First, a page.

By Carol Vallone Mitchell, Ph.D., Talent Strategy Partners LLC

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Leadership development seems to be top of mind for leaders in Human Resources. CHROs participating in the 2024 Philly SHRM Symposium say that the future is complex, and leaders need to navigate it using different skills than those required pre-pandemic. Is that really the case? Haven’t leaders been facing an increasingly complex environment for years?

The acronym VUCA arose from the concept discussed by Warren Bennis and Burt Nanus in 1985 to describe the volatility, uncertainty, complexity, and ambiguity of the world that impacts organizational leadership. Management thought leaders have been discussing ever since how VUCA requires a new set of leadership skills.

Yet, in actuality, the skills required to lead through complexity, through VUCA, are well established and they all revolve around a collaborative leadership model.  Leaders must foster connections across organizational silos, geographies, and remote-working teams to make decisions quickly, establish cross-functional collaboration, and facilitate cohesive teams. They need to build trust and stimulate engagement to hold those teams together.

Nonetheless, in many organizations, traditional directive leadership has been predominant, and their leaders do not necessarily have the skills to lead collaboratively. In fact, according to the Symposium CHRO panel, leaders overall are still under skilled at leading people, lacking essential emotional intelligence and empathy.

So it isn’t that leaders need different skills because of complexity. Rather, they need to be held accountable to demonstrate these skills. This is where HR comes in.

Leadership development is part of HR’s bailiwick. Have they let leaders off the hook? Where is the disconnect? Why is there a collaborative leadership skill gap? Is there an investment deficit in leadership development? How does leadership development need to look now – and how does that differ from commonplace practice? Have CHROs or CLOs advocated for more or different leadership development, but their executive teams haven’t listened or been convinced? What’s going on?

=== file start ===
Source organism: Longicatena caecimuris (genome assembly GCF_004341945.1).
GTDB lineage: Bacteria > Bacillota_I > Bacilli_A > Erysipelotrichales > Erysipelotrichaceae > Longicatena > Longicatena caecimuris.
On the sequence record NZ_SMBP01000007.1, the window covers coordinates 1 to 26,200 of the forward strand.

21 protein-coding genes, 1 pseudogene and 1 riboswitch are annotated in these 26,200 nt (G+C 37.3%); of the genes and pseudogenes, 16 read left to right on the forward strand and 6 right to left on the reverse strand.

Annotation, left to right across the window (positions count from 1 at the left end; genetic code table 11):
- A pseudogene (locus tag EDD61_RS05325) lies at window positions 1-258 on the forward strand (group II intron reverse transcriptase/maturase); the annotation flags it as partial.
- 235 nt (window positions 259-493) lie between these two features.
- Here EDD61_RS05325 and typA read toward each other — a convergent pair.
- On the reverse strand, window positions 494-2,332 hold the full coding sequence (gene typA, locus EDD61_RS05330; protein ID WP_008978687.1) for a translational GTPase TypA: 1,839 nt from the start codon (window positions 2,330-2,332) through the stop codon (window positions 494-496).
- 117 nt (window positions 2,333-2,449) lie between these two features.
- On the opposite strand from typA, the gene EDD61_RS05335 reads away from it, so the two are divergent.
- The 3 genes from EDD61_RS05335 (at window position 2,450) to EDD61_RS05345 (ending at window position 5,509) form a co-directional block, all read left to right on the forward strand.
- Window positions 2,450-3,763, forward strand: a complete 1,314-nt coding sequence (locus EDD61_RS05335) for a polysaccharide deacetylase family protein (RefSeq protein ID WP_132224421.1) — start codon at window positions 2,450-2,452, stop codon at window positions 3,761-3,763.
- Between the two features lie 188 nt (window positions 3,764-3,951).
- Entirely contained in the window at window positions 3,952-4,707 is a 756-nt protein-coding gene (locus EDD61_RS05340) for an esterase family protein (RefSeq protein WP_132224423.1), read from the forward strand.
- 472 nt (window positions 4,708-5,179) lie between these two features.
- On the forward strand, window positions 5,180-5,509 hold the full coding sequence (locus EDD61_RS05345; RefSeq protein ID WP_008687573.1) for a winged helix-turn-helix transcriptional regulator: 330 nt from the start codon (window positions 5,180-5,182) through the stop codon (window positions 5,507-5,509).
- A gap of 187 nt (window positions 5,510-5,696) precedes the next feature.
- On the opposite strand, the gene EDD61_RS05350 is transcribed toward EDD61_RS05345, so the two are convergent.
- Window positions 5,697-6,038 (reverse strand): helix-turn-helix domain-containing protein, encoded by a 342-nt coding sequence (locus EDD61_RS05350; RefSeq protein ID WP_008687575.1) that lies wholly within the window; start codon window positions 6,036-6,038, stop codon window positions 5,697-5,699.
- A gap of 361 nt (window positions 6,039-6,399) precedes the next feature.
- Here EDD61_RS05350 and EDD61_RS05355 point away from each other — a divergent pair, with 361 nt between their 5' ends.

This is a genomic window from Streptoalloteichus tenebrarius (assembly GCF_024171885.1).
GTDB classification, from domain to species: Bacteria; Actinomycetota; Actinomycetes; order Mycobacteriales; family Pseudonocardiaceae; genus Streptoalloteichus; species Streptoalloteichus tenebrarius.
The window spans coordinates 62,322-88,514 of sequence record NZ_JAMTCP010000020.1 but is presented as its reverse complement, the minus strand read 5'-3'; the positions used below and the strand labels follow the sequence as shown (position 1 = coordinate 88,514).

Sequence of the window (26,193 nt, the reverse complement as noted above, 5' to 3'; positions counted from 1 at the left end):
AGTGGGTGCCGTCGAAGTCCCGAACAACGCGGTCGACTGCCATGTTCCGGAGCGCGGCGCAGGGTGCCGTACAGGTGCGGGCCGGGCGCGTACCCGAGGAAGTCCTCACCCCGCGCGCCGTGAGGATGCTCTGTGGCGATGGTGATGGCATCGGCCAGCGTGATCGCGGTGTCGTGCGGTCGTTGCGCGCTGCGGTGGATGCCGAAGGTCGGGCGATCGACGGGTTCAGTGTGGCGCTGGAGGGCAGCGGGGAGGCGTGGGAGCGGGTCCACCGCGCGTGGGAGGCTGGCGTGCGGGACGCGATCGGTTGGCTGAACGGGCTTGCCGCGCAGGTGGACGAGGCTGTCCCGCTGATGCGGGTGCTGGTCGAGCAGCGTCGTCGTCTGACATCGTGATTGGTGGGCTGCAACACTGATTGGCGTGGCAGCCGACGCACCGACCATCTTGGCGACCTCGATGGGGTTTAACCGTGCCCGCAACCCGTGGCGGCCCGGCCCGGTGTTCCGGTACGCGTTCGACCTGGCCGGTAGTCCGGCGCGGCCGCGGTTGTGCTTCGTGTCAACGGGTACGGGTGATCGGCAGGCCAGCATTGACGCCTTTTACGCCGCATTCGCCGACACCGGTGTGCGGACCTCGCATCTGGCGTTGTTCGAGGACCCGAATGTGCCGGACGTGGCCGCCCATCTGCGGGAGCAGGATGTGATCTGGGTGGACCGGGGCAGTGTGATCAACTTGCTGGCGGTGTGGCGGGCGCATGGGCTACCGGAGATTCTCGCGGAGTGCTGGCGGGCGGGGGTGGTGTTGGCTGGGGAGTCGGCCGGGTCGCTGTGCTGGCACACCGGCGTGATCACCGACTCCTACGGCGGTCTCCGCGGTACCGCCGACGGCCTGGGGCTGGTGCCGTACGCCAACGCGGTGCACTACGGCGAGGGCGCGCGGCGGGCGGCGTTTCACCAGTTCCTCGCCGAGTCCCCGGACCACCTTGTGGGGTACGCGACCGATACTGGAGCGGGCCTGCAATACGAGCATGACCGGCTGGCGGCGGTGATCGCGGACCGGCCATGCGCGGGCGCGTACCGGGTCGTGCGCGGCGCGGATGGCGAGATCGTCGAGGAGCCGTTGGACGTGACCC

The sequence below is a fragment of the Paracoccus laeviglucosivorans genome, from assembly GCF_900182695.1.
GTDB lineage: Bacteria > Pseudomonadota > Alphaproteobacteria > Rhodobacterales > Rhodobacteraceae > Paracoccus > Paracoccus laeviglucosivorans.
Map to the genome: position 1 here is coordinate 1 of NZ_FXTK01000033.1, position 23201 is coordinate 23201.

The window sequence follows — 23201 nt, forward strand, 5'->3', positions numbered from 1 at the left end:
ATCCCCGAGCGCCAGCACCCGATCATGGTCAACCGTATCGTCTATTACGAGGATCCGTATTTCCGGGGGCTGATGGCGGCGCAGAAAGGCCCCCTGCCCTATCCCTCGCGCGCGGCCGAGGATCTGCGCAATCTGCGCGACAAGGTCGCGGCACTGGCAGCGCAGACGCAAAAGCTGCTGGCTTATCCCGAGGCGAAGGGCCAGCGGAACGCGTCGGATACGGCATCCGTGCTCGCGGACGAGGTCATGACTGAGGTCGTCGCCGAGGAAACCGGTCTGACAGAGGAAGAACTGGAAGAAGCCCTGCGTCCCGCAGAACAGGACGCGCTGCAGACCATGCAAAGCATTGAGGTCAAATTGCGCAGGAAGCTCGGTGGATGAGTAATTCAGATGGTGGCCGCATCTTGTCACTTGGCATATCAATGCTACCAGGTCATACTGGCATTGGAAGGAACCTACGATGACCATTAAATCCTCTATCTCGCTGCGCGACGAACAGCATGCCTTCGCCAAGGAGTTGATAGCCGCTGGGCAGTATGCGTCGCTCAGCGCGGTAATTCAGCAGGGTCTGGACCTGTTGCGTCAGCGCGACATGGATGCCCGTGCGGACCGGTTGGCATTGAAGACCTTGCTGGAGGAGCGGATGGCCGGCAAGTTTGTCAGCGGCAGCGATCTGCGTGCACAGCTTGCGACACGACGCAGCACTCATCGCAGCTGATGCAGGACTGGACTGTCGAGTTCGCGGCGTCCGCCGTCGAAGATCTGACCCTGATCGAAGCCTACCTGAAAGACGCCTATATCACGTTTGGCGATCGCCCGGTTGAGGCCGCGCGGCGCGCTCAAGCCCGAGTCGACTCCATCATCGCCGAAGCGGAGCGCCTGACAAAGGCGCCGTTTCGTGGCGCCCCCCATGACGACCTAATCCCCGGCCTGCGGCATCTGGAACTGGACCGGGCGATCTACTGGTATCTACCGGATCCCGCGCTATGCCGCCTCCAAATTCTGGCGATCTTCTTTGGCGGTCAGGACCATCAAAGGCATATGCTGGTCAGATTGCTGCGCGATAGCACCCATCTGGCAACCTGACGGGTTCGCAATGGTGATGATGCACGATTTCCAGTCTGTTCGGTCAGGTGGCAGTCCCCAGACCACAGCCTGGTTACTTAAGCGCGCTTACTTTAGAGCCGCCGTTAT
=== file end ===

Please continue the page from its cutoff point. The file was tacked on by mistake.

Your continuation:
I spoke with a colleague who is the Chief Learning Officer at a global diversified technology company to discuss these questions. Having recently attended two national professional conferences on culture and leadership where she spoke with global talent and HR leaders, she thought the questions were “very much on point.”

To set the stage, first and foremost, she said HR people are burned out. Employees are hurting and traumatized by overwork, lack of support for working parents and caregivers, and job insecurity; and leaders outside of HR are compounding the problem with their inability to communicate and demonstrate empathy.

A frequent topic of conversation at the conferences was how to “make leaders more humane.” One CHRO said that their CEO didn’t know how to connect with people, they didn’t know how to communicate.  This isn’t too surprising, given an HBR spotlight series on executive education found that most programs underplay relational, communication and affective skills. Senior leaders recognizing the value of these skills feel such programs fall short.  One ray of light on the situation is that about 50% of CLOs at the conferences are updating their leadership models, incorporating words such as “humility” and “caring.”